The construction budget for new stations on the multibillion-pound Crossrail project has been slashed to safeguard the future of the scheme, London mayor Ken Livingstone has claimed.
Speaking at the MIPIM property fair yesterday, Livingstone said that the bosses of the cross-capital rail link had decided to dramatically reduce the pot of cash for station building to keep costs down.
In a no-holds-barred outburst the mayor pointed the finger of blame directly at the architects for the cost overruns.
He said: 'Architects have been told to build stations rather than cathedrals. Now the costs seem to be coming down.'
The news will come as a blow to architects earmarked to do design work associated with Crossrail, including Hawkins\Brown and John McAslan.
McAslan said: 'I think what everyone wants to avoid is another Jubilee Line.'
But the architect hinted that the mayor's comments might be premature. He said: 'As far as I know nothing is happening on Crossrail, and engineering-led consortia will be appointed over the next couple of months.'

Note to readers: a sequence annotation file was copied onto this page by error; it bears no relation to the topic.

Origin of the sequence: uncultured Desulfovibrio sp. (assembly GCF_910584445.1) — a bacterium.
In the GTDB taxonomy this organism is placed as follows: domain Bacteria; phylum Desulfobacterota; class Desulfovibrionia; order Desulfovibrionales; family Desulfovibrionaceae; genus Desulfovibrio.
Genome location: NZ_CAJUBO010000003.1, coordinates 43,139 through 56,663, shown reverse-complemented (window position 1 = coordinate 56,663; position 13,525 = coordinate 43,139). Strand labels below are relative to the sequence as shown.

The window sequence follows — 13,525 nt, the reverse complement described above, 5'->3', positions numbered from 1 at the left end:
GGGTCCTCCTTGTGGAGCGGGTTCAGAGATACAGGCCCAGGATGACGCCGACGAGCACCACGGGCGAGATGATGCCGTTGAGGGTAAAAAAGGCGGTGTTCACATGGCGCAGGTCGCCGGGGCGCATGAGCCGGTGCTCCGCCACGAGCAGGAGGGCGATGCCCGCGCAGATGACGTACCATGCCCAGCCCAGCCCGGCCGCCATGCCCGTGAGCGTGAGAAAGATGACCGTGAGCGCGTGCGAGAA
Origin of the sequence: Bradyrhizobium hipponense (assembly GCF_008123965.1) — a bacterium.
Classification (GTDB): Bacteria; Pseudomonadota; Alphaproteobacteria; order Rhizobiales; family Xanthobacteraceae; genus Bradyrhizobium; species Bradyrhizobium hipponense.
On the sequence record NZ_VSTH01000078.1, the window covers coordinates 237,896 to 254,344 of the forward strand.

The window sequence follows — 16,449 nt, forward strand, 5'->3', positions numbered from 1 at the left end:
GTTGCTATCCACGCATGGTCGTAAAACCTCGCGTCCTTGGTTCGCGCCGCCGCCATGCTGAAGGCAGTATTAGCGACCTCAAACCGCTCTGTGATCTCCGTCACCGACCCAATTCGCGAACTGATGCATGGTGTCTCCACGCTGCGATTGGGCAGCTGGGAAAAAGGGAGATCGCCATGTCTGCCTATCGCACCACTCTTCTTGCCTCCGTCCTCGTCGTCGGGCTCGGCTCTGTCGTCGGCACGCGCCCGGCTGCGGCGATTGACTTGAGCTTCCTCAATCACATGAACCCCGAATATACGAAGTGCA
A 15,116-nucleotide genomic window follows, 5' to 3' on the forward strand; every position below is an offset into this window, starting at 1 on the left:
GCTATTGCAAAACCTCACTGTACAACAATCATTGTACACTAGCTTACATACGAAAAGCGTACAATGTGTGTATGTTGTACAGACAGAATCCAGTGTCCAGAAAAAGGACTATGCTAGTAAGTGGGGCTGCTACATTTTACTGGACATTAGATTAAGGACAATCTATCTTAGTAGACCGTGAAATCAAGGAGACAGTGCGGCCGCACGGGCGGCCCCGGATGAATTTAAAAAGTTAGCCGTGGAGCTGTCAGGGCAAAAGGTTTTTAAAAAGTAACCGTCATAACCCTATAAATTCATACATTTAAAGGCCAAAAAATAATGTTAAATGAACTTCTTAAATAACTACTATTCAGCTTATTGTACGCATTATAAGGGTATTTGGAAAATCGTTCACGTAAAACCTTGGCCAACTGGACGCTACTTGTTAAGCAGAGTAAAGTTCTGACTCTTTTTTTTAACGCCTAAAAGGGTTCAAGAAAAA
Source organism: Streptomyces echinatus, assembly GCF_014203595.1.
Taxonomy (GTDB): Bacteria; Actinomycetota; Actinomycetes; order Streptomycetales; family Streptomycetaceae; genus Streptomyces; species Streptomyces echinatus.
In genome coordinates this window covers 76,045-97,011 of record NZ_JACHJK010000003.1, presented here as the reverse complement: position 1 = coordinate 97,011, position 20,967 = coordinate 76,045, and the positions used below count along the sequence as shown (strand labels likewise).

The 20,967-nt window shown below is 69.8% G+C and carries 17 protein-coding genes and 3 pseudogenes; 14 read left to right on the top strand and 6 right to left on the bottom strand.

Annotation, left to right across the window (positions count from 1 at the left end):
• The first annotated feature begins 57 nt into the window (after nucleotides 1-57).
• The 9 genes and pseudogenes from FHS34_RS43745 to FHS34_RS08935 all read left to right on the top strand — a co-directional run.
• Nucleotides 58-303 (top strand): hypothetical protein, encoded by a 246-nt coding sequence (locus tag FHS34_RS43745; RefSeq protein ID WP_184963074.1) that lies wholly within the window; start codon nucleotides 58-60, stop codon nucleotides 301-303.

The overall budget for Crossrail is £10 billion, although the specific budget for the stations is unknown.
It was the second time in a day that the Mayor had criticised the architecture profession.
Earlier, at the launch of the London stand, Livingstone said that anyone failing to get work in the capital only had themselves to blame.
He said: 'Any architects who are not doing very well in London are pretty poor either in terms of inspiration or courage.'
And the controversial politician repeated his call for his planning powers to be ramped up.
He said: 'The present planning system is geared up for delayers and prevaricators.'
He went on to ask developers at MIPIM to 'beat a path to David Miliband's door' to demand that the mayor's office be given greater authority.
This would allow Livingstone to green-light his favoured schemes, and not just veto them, as his current powers allow. by Richard Waite